Table for Four with View © Gary Huber
Bio: Wyoming artist Gary Huber was raised in Pennsylvania Dutch farm country. His artistic development began at the early age of five when, armed with his own oil painting kit, he accompanied his mother on Plein Air expeditions into the Pennsylvania countryside. After college, he spent 25 years in Denver, Colorado, eventually founding a software company devoted to computerized landscape visualization.
Made uncomfortable by the rapidly expanding Denver suburbia, Gary moved north to Wyoming where the wild and varied landscape provided him with space and inspiration. He also derived inspiration from the rich landscape tradition of the American West as preserved in the art galleries and museums oof Wyoming. His approach to color and composition was influienced by painters such as Clyde Aspevig, Scott Christensen, Lorenzo Chavez, George Carlson and T. Allen Lawson. Gary has developed a style of pastel painting that can be mistaken for oil but whose luminous surface, upon close examination, is found to vibrate with the subtle interplay of woven strokes of color. Gary brings to the easel his own unique sense of composition and light borne from lifelong outdoor study and an early interest in photography.
While Gary took his time coming to fine art as a profession, he has quickly accrued numerous awards including several Best of Show and First Place awards in national exhibitions, the Buffalo Bill Historical Center Award and placement in the Pastel 100. Gary is a Master Signature Member of the Pastel Society of Colorado, recipient of a Master Circle Medallion from the International Association of Pastel Societies, a signature member of Pastel Society of America, Pastel Society of the West Coast and Northwest Pastel Society, and a member of the American Impressionist Society and California Art Club. His paintings are found in collections across the United States and his work has been exhibited at the Butler Institute of American Art, The Haggin Museum, Stockton, California, the National Arts Club in New York City, and The Brinton Museum, Big Horn, Wyoming.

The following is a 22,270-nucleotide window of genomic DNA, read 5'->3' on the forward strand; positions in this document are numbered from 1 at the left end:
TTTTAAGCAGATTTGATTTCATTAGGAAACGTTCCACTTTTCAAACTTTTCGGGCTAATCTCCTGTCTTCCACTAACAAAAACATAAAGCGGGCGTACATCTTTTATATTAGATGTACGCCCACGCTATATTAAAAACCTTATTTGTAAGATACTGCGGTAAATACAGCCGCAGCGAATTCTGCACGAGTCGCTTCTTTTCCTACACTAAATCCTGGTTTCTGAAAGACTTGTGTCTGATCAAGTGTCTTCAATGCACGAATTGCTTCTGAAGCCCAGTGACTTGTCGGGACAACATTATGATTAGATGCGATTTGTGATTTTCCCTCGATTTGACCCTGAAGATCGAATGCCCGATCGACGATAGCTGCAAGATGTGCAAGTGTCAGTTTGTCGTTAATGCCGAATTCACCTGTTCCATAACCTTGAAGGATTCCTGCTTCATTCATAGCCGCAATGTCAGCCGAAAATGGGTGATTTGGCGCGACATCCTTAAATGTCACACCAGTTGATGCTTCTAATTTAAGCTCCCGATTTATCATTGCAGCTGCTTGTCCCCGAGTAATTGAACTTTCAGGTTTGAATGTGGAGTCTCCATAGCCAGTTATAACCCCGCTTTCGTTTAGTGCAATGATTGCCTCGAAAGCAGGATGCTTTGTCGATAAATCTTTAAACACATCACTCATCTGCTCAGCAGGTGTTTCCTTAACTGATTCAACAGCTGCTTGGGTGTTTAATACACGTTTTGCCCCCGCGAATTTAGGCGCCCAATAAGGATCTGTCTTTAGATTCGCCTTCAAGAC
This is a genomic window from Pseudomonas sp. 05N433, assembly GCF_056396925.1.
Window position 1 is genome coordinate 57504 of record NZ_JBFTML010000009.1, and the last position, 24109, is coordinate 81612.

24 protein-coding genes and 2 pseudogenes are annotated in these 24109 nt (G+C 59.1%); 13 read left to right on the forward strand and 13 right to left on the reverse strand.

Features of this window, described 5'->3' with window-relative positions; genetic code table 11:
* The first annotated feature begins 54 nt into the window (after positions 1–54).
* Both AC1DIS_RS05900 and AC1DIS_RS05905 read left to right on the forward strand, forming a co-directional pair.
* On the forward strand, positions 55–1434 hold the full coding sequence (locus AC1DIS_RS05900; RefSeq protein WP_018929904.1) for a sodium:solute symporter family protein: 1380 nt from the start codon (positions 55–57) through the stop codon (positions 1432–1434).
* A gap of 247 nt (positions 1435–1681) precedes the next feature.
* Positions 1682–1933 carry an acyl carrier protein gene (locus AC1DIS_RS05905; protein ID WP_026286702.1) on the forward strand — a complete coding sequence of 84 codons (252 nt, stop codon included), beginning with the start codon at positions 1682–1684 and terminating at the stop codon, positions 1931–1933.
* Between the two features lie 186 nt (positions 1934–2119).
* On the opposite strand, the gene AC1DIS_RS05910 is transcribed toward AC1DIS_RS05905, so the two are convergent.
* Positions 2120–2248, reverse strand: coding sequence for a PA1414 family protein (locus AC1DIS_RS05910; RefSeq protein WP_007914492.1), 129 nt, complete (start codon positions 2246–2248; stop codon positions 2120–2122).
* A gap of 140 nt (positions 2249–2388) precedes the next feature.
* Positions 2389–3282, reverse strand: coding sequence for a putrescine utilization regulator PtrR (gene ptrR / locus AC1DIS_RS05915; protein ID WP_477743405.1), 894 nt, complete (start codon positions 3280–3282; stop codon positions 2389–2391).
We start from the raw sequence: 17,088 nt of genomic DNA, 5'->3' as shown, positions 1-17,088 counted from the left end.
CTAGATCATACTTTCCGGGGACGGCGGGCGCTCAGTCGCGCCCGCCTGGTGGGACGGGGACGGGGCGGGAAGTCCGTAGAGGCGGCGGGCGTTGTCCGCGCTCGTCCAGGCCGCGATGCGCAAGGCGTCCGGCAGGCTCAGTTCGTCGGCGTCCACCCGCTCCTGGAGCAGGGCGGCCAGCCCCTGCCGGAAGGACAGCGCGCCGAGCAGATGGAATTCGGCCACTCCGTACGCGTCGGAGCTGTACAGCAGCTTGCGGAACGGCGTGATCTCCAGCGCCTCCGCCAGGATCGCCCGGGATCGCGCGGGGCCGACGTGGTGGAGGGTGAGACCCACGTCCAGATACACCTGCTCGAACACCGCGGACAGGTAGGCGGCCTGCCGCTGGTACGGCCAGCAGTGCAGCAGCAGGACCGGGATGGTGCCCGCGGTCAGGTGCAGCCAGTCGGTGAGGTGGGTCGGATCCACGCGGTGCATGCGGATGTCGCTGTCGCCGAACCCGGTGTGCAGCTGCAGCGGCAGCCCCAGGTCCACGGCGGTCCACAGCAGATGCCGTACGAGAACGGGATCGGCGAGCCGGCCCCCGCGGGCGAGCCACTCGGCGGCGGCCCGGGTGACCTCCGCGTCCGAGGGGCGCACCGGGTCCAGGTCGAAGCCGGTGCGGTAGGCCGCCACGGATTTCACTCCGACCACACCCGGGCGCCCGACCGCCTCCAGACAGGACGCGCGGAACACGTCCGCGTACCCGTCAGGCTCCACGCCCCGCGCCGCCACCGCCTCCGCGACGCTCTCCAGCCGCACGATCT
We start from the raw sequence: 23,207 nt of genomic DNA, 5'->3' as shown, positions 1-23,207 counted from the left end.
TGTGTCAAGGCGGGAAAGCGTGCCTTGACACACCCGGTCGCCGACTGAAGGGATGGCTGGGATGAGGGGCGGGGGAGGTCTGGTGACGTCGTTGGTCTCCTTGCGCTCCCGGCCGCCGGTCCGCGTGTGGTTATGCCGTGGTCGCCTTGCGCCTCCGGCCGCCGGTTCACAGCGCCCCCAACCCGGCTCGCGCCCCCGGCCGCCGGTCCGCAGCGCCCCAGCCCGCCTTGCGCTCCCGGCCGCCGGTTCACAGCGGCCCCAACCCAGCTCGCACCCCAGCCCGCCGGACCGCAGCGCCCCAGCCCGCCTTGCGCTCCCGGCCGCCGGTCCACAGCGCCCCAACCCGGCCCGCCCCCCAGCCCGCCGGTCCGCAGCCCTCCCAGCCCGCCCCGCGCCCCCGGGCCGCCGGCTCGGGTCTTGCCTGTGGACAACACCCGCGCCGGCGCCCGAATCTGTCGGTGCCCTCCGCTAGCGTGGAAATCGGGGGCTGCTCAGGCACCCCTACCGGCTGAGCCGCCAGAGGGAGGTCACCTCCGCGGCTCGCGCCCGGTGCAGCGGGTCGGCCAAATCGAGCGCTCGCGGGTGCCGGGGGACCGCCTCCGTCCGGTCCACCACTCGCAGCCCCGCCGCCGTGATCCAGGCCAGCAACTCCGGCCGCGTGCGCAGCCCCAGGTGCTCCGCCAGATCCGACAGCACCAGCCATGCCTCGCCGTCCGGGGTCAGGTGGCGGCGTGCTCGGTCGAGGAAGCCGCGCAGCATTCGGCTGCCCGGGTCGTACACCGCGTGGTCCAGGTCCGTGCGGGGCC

Subjects: Landscape – especially snow, water, mountains The artist's hometown of Buffalo, Wyoming, sits at the base of the Bighorn Mountains. Grassy rolling plains rise abruptly to heights of over 13,000 feet in the Cloud Peak Wilderness. The ranches, hay meadows and wandering streams that water them are among Gary's favorite themes.
Style: Representational with loose painterly approach.
Technique: Gary says: Painting begins with a loose charcoal sketch on my textured board. The sketch is then converted into a charcoal value study. This is an important step in helping me evaluate the composition before applying color. At this stage the drawing can still be removed if the composition needs correction.
A workable fixative is used to set the charcoal and keep it from mixing with the colour layers that come next. I spray fixative until I can't rub the charcoal off with my finger but not so much as to fill the tooth of the surface.
One thing I like to do is not paint the colour I see directly but let two different colours blend either on the painted surface or in the viewer's eye to create the desired colour. I might use warmer and cooler versions of the color or richer/greyer, etc. to achieve the effect. That gives me livelier colors than if I just use a solid tone from the beginning. Some pastelists use cross-hatching to get a mix of colors. I prefer to work more like an oil painter, using the sides of the pastel sticks to achieve a wider stroke, varying the pressure to achieve varying amounts of coverage. A very light touch when there is still a lot of tooth is like an oil painter's dry brush technique. Light pressure with hard pastel over soft can give a glazed effect. Heavier pressure with a soft pastel can actually build up a little impasto on the surface that I find attractive.
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Gallery: Recent Work: Western Landscapes ; Foothills of the Bighorns ; Pastorals ; West Coast ; Back East ; Plein Air. Past Work: Similar categories
Image View: Thumbnails enlarge in a new page and may be saved. Information on title, medium , support and dimension is reliably provided. Table for Four with View is 16x 20 ins.
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